Using Green Screen: Combining Animation with Live Action
The magic of filmmaking gives filmmakers the opportunity to take their audience into worlds where they have never been, and one of the easiest way to do this is by using a green screen. Sometimes it will be fantastical, like a cartoon, where there’s no pretense of reality, and other times it will be some sort of hybrid that is clearly not ‘the real world.’ Then there are times it’s supposed to look like the world we live in.
Step 1: Choose What Type
- Cartoons: Classic examples of cartoon characters with live-action people are Windsor McKay and Gertie the Dinosaur, Gene Kelly and Jerry the Mouse, and of course “Roger Rabbit.”
- Pseudo-Reality: This is more similar to the work of someone like Ray Harryhausen (“The 7th Voyage of Sinbad”), which combined stop-motion animation with live-action. This type of animation, often used with pre-CGI animated monsters, has a resemblance to the real world, but the audience clearly knows that those moving skeletons are not real.
- Reality: Usually, the reality factor is relegated to high-end CGI systems. However, there are programs like Maya and Softimage that filmmakers can use to create realistic looking animation to go with live-action footage. Perhaps making armies of zombie pirates is more than you’re up for, but what if there’s an animated raven that pursues your protagonist? You can animate that with Maya or Softimage. We’ll use that as our example, but it's the same technique for all three of these combination types.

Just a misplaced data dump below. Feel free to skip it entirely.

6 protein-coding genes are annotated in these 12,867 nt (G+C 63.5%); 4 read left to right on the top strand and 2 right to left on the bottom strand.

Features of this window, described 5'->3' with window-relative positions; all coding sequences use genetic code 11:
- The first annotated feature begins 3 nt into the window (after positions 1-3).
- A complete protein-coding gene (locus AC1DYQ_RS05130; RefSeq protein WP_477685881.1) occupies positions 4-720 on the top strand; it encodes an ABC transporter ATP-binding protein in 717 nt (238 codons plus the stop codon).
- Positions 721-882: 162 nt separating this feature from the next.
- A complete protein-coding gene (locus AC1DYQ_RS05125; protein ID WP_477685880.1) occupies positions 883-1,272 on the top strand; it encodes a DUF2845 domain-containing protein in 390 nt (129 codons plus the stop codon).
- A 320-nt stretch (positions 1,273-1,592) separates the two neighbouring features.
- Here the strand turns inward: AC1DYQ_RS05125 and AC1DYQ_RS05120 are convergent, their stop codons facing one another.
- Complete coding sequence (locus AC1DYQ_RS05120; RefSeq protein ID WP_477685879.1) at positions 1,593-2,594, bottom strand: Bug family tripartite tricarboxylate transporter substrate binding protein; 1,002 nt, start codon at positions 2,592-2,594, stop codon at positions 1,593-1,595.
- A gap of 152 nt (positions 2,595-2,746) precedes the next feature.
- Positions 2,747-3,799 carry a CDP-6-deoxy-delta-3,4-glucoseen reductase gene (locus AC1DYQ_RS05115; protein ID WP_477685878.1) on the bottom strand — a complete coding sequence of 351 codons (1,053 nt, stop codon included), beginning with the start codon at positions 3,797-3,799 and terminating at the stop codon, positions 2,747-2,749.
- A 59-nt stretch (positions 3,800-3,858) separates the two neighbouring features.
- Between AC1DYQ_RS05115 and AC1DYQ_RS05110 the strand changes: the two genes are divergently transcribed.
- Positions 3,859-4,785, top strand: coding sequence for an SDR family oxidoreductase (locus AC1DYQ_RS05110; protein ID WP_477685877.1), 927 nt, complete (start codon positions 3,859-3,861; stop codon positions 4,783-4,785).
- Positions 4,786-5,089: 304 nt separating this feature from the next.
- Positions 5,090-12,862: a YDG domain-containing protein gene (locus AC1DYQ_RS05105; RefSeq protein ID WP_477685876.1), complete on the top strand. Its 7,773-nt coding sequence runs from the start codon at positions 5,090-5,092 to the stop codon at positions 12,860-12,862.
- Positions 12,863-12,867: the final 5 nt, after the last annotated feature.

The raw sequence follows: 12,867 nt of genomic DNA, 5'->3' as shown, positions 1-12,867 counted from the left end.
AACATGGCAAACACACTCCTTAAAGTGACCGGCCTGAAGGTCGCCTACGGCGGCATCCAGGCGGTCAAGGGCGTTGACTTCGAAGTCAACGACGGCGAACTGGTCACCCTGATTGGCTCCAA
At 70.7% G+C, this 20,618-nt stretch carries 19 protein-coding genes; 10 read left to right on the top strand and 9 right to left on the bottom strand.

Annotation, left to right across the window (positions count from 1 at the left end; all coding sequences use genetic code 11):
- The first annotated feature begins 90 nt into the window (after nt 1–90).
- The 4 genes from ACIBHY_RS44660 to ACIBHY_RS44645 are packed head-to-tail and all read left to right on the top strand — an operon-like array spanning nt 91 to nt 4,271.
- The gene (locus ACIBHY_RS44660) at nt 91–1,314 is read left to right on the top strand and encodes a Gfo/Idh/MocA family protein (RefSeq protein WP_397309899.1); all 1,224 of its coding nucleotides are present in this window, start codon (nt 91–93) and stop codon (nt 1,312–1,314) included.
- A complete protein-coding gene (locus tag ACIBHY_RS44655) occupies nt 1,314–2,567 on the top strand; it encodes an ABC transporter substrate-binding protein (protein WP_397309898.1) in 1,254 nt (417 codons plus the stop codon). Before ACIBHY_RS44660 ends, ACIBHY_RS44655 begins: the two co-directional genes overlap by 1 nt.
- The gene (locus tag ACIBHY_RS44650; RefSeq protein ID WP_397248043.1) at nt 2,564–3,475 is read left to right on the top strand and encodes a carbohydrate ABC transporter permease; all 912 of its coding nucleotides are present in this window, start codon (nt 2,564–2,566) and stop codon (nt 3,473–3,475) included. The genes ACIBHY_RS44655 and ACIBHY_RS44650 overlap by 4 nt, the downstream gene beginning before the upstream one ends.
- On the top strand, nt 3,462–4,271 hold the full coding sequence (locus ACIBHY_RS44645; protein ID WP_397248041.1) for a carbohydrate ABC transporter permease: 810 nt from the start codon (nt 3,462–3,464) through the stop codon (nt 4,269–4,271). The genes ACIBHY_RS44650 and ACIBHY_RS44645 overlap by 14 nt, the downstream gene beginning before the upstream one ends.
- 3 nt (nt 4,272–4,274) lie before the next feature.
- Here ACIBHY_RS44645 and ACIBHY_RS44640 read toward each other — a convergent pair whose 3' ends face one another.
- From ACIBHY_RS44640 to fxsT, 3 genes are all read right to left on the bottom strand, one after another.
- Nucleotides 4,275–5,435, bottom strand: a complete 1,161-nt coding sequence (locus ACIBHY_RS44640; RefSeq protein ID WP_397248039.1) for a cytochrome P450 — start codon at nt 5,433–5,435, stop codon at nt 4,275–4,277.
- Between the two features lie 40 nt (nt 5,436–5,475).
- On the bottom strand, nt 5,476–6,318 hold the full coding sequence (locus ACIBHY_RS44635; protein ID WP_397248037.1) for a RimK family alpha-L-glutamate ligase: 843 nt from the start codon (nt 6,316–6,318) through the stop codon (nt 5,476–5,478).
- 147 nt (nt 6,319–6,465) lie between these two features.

Step 2: Plan It
In our hypothetical shot, your live-action protagonist is moving down a canyon from the foreground to the background. The raven that will torment the protagonist is going to follow him. First, familiarize yourself with your software (Maya is available and will give you professional results), find your location, and shoot the live-action.
Step 3: Animate It
Take your live-action footage, then animate the raven to match the actions of the live-action, frame-by-frame. This is the best way to match the two. Animate to match according to where the live-action is on the screen. As a tip, keep the interaction broad. If you want the two characters, animated and real, to fight, you will need to animate one against the other with exact precision. (Note: one of the key elements of green screening is lighting. Watch your highlights and backlights. If the live-action lighting comes from the right and shadows fall to the left, keep that consistent with your animation.)
Step 4: Put It Together
After you’re satisfied with your animation, you can composite with a program like Shake or FinalCut. Import both files in, and composite them together. If the timing is off a little, you can still adjust it forward or backward, in either direction. Learn from the professionals; they often have to do multiple takes to make sure it lines up with the results they’re after. (But the audience never sees those takes. The only one that matters is your final take.) It’ll take time, but the end results are worth it.